OUR ULTIMATE COVID BOOKING GUARANTEE. FIND OUT MORE
Arguably Macau’s most famous landmark, the Ruins of St. Paul’s continue to captivate visitors centuries after it was originally constructed. Today, most tourists who visit the ruins probably only see the remains of a beautiful old church, but there’s more to its story. In fact, the ruins serve as a key reminder of Macau’s unique roots.
Constructed from 1602 to 1640 by Jesuit priests who travelled to the Far East to spread Catholicism, the site originally included St. Paul’s College and the Church of St. Paul, also known as “Mater Dei”, a Portuguese church dedicated to Saint Paul the Apostle.
Located at the top of a hill, the structure was the largest church in Asia at the time and was acclaimed as “The Vatican of the Far East”. Its existence was meant to express the triumph of the Roman Catholic Church through the ornate grandeur of the buildings.
The original structure was made of wood, which burned down in a fire during a typhoon in 1835, leaving only the beautiful granite façade and a grand staircase of 68 stone steps leading up to it.
Most historians believe the church was designed by an Italian Jesuit named Carlo Spinola. The church’s design is one of a kind – like Macau itself, it’s a mix of East and West. Chinese and Japanese artisans and craftsmen were involved in the decoration of the façade, which was built by Japanese Christians who were fleeing persecution at home.
At the top of the façade, a dove is surrounded by stone carvings of the sun, moon and stars – a symbol of the Holy Spirit. European and Asian influences are reflected in the ruins through biblical images, Chinese characters, six Chinese lions, mythological representations, Japanese chrysanthemums, a Portuguese ship and bronze statues. Beneath the dove is a statue of Jesus, and around it are stone carvings of the implements of the crucifixion. Today, the façade of the Ruins of St. Paul’s functions symbolically as an altar to the city.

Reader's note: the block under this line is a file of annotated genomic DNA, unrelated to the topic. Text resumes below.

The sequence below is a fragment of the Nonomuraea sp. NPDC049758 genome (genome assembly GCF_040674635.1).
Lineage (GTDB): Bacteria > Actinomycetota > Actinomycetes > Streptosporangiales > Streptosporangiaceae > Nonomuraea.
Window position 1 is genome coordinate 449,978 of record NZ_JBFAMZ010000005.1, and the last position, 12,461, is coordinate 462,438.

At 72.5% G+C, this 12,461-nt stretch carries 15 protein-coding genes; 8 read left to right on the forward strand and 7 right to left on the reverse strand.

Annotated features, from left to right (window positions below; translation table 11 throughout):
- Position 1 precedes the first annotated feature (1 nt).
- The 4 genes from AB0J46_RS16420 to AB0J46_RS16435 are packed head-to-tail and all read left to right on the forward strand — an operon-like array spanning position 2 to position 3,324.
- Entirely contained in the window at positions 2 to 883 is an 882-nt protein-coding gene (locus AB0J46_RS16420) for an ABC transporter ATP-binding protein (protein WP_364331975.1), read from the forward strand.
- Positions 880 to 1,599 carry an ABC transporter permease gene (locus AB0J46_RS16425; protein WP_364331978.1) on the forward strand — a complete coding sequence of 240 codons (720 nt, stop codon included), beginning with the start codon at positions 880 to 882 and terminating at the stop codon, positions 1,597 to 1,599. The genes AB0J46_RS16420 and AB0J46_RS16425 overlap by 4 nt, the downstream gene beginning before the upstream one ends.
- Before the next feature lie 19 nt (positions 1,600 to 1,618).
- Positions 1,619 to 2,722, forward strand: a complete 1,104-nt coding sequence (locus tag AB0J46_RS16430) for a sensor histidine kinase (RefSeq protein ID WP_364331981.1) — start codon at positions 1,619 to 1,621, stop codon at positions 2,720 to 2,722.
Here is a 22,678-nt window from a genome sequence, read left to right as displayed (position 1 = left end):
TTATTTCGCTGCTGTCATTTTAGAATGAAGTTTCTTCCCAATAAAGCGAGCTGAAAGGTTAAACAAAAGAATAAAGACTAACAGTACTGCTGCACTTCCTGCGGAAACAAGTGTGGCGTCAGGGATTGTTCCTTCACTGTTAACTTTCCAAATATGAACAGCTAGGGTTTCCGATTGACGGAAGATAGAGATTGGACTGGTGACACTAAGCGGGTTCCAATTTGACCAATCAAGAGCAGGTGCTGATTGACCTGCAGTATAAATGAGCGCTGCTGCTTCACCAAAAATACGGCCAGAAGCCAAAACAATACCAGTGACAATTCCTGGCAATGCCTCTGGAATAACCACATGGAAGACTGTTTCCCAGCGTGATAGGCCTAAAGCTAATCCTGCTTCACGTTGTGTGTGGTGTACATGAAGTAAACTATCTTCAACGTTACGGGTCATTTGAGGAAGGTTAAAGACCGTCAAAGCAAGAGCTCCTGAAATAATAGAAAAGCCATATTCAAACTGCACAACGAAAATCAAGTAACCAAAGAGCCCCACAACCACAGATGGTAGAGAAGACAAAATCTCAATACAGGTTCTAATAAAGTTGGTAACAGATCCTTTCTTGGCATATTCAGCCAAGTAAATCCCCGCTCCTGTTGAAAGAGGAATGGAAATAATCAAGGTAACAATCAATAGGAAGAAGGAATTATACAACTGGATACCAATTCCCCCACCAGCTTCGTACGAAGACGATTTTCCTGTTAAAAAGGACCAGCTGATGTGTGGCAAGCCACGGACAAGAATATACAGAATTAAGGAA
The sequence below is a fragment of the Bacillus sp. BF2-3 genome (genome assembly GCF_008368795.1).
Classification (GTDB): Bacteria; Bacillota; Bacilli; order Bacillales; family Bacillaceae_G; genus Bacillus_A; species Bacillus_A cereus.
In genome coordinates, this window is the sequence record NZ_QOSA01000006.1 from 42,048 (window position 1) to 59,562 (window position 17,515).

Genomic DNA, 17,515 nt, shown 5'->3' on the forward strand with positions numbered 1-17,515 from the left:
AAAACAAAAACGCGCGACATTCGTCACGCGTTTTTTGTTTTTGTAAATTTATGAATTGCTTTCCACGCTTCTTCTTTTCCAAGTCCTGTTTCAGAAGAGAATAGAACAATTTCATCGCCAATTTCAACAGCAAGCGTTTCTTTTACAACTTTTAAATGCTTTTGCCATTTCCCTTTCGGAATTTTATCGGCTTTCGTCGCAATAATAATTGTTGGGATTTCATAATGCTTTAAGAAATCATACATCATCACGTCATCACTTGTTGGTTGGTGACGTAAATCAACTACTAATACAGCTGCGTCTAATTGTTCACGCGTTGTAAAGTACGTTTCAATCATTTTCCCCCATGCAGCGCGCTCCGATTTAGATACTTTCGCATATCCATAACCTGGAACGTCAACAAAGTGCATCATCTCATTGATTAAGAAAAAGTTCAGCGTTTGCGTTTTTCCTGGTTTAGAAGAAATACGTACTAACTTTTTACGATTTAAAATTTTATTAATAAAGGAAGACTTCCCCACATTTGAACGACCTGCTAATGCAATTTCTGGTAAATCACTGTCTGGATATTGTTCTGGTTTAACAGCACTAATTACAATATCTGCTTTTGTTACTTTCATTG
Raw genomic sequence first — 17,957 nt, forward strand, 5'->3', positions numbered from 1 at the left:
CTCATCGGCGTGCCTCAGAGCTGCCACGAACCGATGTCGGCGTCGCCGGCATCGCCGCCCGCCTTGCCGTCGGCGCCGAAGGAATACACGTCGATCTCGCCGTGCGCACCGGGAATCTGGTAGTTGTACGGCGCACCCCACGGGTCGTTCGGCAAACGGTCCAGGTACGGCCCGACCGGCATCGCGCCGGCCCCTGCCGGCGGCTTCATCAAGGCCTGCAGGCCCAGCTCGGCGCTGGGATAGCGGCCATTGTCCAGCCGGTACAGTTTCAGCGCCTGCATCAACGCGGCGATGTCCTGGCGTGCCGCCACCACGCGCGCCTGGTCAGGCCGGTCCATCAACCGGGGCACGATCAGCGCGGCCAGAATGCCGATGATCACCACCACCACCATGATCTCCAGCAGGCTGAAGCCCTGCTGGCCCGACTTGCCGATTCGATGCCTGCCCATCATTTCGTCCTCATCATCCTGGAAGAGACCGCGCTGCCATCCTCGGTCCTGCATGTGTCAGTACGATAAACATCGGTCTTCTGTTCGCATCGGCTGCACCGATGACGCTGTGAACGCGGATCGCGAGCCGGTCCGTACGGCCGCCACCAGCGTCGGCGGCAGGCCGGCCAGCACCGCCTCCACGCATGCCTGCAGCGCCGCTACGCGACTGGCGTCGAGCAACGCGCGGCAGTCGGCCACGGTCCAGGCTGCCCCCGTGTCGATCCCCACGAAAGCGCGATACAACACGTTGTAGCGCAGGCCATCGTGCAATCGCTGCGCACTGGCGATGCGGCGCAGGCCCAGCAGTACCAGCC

One lesser known fact is that there were once several tunnels in Macau, including one that was believed to connect the inner harbour in Macau to St Paul’s College, close to where the church was situated.
A priest named Sarmento wrote that he observed the tunnel in 1941, and that it was used by Jesuit priests to escape from attacks. Others believe it hid treasures. The tunnel may be sealed now, but its presence and that of the craftsmen who built the church can still be felt at the ruins of St Paul’s.
The ruins were restored by the Macanese government into a museum, and today the façade is buttressed with concrete and steel in a way that preserves the aesthetic integrity of the façade.
A steel stairway allows tourists to climb up to the top of the façade from the rear to get a closer look at the stone carvings and to enjoy a panoramic view of the city below. It’s tradition to throw coins into the top window of the ruins from the stairs, for luck. In 2005, the ruins were officially listed as part of the Historic Centre of Macau, a UNESCO World Heritage Site.
The Museum of Sacred Art and Crypt was built at the bottom of the ruins in 1996 and houses many religious artefacts including Sino-Portuguese crucifixes, as well as a 17th-century painting of St. Michael the Archangel – the only surviving work from the original college. Admission to the museum is free every day between the hours of 9am and 6pm.